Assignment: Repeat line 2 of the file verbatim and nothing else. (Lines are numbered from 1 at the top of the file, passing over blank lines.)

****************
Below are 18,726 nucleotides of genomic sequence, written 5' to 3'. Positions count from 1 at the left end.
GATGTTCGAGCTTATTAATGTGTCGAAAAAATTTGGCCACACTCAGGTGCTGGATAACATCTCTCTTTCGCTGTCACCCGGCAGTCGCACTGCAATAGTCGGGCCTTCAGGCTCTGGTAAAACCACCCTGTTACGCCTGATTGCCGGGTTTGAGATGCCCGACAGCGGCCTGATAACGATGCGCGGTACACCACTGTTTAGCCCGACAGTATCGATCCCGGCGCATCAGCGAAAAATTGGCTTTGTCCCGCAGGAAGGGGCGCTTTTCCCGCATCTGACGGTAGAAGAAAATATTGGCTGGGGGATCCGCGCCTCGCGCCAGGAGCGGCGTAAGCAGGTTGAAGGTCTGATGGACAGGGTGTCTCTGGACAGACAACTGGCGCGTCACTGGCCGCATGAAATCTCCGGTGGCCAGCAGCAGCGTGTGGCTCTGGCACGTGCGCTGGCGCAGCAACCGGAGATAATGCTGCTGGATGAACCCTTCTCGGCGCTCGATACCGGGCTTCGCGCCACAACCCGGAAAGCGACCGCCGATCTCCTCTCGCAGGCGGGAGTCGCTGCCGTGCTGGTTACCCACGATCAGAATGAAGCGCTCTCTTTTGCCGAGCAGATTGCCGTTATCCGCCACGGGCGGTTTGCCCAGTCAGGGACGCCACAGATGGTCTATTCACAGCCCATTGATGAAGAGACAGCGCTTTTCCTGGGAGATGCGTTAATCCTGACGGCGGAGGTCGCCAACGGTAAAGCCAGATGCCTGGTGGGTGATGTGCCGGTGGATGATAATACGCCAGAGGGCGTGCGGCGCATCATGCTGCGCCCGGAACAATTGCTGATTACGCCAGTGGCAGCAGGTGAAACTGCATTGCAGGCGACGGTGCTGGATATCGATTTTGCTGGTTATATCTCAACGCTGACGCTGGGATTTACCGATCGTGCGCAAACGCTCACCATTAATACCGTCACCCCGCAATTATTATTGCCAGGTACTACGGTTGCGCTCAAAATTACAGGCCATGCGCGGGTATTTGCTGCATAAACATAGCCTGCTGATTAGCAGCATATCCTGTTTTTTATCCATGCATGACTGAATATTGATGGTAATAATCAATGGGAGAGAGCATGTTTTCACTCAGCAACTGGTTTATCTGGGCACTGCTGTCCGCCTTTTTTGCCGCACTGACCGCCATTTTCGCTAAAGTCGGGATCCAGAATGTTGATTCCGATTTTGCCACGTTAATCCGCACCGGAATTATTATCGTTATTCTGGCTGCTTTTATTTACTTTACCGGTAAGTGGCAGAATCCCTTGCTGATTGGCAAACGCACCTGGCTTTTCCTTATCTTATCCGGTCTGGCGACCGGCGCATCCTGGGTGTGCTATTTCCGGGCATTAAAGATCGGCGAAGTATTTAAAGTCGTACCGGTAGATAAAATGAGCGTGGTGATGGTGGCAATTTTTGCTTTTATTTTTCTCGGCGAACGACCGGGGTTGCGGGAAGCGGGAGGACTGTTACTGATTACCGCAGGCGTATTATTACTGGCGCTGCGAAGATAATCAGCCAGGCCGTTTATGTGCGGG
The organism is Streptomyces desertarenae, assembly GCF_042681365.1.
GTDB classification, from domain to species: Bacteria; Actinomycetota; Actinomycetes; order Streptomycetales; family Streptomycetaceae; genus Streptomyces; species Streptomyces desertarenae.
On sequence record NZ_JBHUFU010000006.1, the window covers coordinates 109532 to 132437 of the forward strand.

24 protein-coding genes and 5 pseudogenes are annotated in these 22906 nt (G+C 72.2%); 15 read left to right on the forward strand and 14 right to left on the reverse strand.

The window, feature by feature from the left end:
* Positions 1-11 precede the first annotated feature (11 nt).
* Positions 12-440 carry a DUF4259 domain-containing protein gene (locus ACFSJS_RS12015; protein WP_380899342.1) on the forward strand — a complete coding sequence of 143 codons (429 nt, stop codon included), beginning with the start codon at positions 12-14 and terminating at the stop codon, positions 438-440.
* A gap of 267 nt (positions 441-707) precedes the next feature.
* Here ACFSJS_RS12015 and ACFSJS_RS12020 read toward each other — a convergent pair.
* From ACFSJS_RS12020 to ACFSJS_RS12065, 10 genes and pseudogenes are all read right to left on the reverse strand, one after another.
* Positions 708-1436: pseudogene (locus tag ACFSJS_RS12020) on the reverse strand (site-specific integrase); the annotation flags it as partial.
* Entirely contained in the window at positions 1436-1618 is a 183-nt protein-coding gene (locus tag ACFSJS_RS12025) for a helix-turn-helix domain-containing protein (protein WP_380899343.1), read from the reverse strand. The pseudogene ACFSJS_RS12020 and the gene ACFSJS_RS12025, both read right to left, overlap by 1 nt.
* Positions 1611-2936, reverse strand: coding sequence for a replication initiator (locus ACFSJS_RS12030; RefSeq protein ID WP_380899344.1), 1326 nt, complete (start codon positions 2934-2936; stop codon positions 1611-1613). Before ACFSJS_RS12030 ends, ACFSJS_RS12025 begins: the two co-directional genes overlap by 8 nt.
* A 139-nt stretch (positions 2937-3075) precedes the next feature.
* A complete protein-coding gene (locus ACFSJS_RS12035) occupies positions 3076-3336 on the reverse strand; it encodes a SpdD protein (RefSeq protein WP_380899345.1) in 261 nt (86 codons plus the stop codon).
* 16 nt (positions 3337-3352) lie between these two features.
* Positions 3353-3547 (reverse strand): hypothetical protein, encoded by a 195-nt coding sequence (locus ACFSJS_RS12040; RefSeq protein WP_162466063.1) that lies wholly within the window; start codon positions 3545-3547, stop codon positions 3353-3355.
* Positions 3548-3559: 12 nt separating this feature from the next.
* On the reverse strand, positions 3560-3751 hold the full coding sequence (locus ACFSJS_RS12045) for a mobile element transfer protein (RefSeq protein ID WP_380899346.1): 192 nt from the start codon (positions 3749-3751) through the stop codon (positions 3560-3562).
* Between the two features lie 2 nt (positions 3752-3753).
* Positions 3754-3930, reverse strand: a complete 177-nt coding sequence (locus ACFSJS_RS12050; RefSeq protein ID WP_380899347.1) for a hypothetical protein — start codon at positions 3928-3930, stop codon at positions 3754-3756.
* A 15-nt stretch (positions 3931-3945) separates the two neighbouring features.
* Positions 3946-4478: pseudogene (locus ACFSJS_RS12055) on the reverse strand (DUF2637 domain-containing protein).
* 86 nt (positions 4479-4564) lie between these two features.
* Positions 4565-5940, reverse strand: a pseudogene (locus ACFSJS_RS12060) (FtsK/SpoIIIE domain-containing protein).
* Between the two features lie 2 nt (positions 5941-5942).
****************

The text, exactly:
GATGTTCGAGCTTATTAATGTGTCGAAAAAATTTGGCCACACTCAGGTGCTGGATAACATCTCTCTTTCGCTGTCACCCGGCAGTCGCACTGCAATAGTCGGGCCTTCAGGCTCTGGTAAAACCACCCTGTTACGCCTGATTGCCGGGTTTGAGATGCCCGACAGCGGCCTGATAACGATGCGCGGTACACCACTGTTTAGCCCGACAGTATCGATCCCGGCGCATCAGCGAAAAATTGGCTTTGTCCCGCAGGAAGGGGCGCTTTTCCCGCATCTGACGGTAGAAGAAAATATTGGCTGGGGGATCCGCGCCTCGCGCCAGGAGCGGCGTAAGCAGGTTGAAGGTCTGATGGACAGGGTGTCTCTGGACAGACAACTGGCGCGTCACTGGCCGCATGAAATCTCCGGTGGCCAGCAGCAGCGTGTGGCTCTGGCACGTGCGCTGGCGCAGCAACCGGAGATAATGCTGCTGGATGAACCCTTCTCGGCGCTCGATACCGGGCTTCGCGCCACAACCCGGAAAGCGACCGCCGATCTCCTCTCGCAGGCGGGAGTCGCTGCCGTGCTGGTTACCCACGATCAGAATGAAGCGCTCTCTTTTGCCGAGCAGATTGCCGTTATCCGCCACGGGCGGTTTGCCCAGTCAGGGACGCCACAGATGGTCTATTCACAGCCCATTGATGAAGAGACAGCGCTTTTCCTGGGAGATGCGTTAATCCTGACGGCGGAGGTCGCCAACGGTAAAGCCAGATGCCTGGTGGGTGATGTGCCGGTGGATGATAATACGCCAGAGGGCGTGCGGCGCATCATGCTGCGCCCGGAACAATTGCTGATTACGCCAGTGGCAGCAGGTGAAACTGCATTGCAGGCGACGGTGCTGGATATCGATTTTGCTGGTTATATCTCAACGCTGACGCTGGGATTTACCGATCGTGCGCAAACGCTCACCATTAATACCGTCACCCCGCAATTATTATTGCCAGGTACTACGGTTGCGCTCAAAATTACAGGCCATGCGCGGGTATTTGCTGCATAAACATAGCCTGCTGATTAGCAGCATATCCTGTTTTTTATCCATGCATGACTGAATATTGATGGTAATAATCAATGGGAGAGAGCATGTTTTCACTCAGCAACTGGTTTATCTGGGCACTGCTGTCCGCCTTTTTTGCCGCACTGACCGCCATTTTCGCTAAAGTCGGGATCCAGAATGTTGATTCCGATTTTGCCACGTTAATCCGCACCGGAATTATTATCGTTATTCTGGCTGCTTTTATTTACTTTACCGGTAAGTGGCAGAATCCCTTGCTGATTGGCAAACGCACCTGGCTTTTCCTTATCTTATCCGGTCTGGCGACCGGCGCATCCTGGGTGTGCTATTTCCGGGCATTAAAGATCGGCGAAGTATTTAAAGTCGTACCGGTAGATAAAATGAGCGTGGTGATGGTGGCAATTTTTGCTTTTATTTTTCTCGGCGAACGACCGGGGTTGCGGGAAGCGGGAGGACTGTTACTGATTACCGCAGGCGTATTATTACTGGCGCTGCGAAGATAATCAGCCAGGCCGTTTATGTGCGGG